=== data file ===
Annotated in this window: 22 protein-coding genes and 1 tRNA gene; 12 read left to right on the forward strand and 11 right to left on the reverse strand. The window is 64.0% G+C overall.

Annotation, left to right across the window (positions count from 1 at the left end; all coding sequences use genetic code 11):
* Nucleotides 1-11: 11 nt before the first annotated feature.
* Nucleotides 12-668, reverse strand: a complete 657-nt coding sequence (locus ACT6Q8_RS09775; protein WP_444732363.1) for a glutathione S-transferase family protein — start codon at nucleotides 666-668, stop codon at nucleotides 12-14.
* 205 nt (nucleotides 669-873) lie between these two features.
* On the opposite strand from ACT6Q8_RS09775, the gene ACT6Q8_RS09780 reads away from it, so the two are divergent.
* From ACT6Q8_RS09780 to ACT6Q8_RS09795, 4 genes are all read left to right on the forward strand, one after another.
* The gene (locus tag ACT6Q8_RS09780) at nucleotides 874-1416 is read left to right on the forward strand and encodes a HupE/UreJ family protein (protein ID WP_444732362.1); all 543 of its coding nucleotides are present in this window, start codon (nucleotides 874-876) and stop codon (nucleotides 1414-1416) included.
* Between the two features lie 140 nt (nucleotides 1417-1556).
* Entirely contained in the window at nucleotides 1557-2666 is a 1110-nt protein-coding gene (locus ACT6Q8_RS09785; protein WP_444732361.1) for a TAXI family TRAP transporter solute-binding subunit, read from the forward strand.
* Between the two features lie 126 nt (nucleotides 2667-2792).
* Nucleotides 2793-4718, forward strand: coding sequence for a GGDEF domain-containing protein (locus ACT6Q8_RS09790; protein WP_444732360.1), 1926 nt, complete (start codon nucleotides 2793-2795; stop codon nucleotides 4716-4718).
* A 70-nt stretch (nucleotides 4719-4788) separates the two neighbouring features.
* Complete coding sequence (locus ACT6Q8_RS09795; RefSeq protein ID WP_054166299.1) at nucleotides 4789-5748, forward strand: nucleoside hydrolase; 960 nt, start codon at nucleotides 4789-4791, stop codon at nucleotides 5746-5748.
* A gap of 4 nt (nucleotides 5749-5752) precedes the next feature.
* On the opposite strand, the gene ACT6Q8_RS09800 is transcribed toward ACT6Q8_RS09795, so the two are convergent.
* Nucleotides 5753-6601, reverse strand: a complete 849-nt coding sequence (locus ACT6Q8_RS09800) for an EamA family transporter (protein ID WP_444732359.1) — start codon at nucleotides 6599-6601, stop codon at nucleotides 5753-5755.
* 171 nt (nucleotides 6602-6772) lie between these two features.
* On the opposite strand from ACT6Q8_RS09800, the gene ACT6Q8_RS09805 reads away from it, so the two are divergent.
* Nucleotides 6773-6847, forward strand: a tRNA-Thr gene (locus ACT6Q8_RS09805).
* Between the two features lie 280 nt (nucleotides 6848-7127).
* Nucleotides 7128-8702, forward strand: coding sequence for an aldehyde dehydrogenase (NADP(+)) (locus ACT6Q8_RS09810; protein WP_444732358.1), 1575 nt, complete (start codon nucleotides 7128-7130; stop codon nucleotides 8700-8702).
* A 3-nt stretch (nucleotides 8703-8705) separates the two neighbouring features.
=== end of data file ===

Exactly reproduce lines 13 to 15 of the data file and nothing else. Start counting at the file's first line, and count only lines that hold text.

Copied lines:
* A 70-nt stretch (nucleotides 4719-4788) separates the two neighbouring features.
* Complete coding sequence (locus ACT6Q8_RS09795; RefSeq protein ID WP_054166299.1) at nucleotides 4789-5748, forward strand: nucleoside hydrolase; 960 nt, start codon at nucleotides 4789-4791, stop codon at nucleotides 5746-5748.
* A gap of 4 nt (nucleotides 5749-5752) precedes the next feature.